HUGH’S NEWS & VIEWS
Daddy was always daddy to me—never dad or pop, and certainly not the formal father. He was only twenty-one years old when I, the oldest of three children, was born. I always remember him as a modest man, somewhat shy, who remained reserved until he got to know the people he was with.
Daddy obeyed the gospel in October of 1948. I was ten years old at the time and well remember the event. He was baptized in a lake north of town before the evening service of a gospel meeting. When we arrived back at the place of the meeting for the services that evening, Paul Simon the preacher, said, “Brother Fulford, I will call on you to lead our closing prayer this evening.” Two hours or so after his baptism, daddy led his first public prayer! (Note: Churches today who think they have to have a highly organized involvement ministry might take a lesson from this!)
Daddy loved the Lord, the church, and the Bible. I do not know how many times he read the Bible through, but I know it was many, many times. He loved my mother and his children, and he showed that love in so many ways. He loved good singing, good preaching, and faithful preachers. He enjoyed discussing the Bible with others, especially preachers whom he respected.
Daddy worked hard all his life and made many sacrifices for his children. He saw to it that neither he nor his family ever suffered deprivation. At two different stages in their lives, mother and daddy raised chickens (in addition to their regular jobs).
I recall going with daddy to the woods, getting on the other end of a crosscut saw, and cutting wood for the fireplace with which we heated our home in northwest Florida.
I recall him getting up early and driving me over my morning paper route on rainy days.
I remember him severely rebuking me for playing the pinball machine at the local bus station. To him I was wasting my time, wasting my paper route money (a nickel a game, as I recall), and worst of all…to him I was gambling! How I talked myself out of a whipping the second time he caught me engaging in that idle, time-wasting activity I will never know!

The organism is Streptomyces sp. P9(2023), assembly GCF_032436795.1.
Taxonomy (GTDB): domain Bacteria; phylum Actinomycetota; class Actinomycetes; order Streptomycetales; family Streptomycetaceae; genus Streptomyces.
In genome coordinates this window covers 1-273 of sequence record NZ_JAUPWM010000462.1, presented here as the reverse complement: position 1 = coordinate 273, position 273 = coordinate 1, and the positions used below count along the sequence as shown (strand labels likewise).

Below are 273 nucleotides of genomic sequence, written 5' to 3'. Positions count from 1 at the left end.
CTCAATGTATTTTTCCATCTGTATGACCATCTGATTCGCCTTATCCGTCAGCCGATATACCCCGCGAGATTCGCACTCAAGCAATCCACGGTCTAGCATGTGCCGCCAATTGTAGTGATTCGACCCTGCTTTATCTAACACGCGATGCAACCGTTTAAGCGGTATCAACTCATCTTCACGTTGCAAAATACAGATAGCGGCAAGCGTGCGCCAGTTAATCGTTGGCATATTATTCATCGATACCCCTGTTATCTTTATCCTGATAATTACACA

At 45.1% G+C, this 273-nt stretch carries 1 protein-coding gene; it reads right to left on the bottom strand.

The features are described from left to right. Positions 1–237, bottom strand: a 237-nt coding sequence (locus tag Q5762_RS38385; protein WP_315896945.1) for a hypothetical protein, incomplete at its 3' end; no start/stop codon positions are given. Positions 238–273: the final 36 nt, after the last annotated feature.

Daddy loved corny jokes and good clean fun. One year as the Christmas season approached, he told the Carbine boys (his Florence AL neighbors three boys) that he had heard on the radio that Christmas might be canceled that year. Talk about three crestfallen little fellows! All three of those boys, now successful businessmen in Florence and Nashville (one now deceased), served as pallbearers at daddy’s funeral, and all made nice monetary contributions to various Christian causes in his memory.
While he knew full well that what he was saying was incorrect, he always referred to bankruptcy as bankruptured. He thought that was a more graphic way of describing the matter. Being a man of modest means and always frugal in his finances, daddy could never understand why people who made a lot of money could be so foolish in money matters as to go backruptured.
Daddy took pride in his house, yard, and garden. Everything around the house was always neat and clean and in its place. He could not stand weeds, trash, and clutter. He lived by the motto, “A place for everything, and everything in its place.” When driving though the countryside, if he saw a piece of property that was not properly cared for he would say it looked like a throwed away place.
I remember going with him on his preaching appointments to the small country churches in Walton and Holmes Counties in Florida. I remember saying to him on the way to church one Sunday that I would like to preach some Sunday. That day he announced to the congregation that when he returned in two weeks I would deliver the lesson. This was at the PleasantValleyChurch of Christ, south of Ponce de Leon, Florida. I was fourteen years old, perhaps had just turned fifteen, and maybe had made one or two talks at the Liberty Church of Christ in Walton County. But the “sermon” at PleasantValley was among my first feeble, boyish efforts to stand before an audience and present a lesson from the Bible.
Daddy was not a perfect man; he was human, but I am not conscious of any glaring faults in his life. I never heard him use profanity of any kind, though he had a few slang expressions that he used before he became a Christian. He promptly stopped smoking, cold turkey, when he obeyed the gospel. He often said he could not picture Jesus going around with a cigarette hanging out of His mouth. He was simple in his personal tastes, a little peculiar when it came to his eating, knew nothing of worldly sophistication, but was always a true gentleman.
Daddy passed from this world to that land that is fairer than day on October 17, 2004, two weeks to the day following his 88th birthday. He had been a Christian for fifty-six years. Precious memories!
June 19: Hillcrest Church of Christ, Springfield, TN
June 26: Wingate Church of Christ, Nashville, TN
July 3: Dalraida Church of Christ, Montgomery, AL
June 18, 2013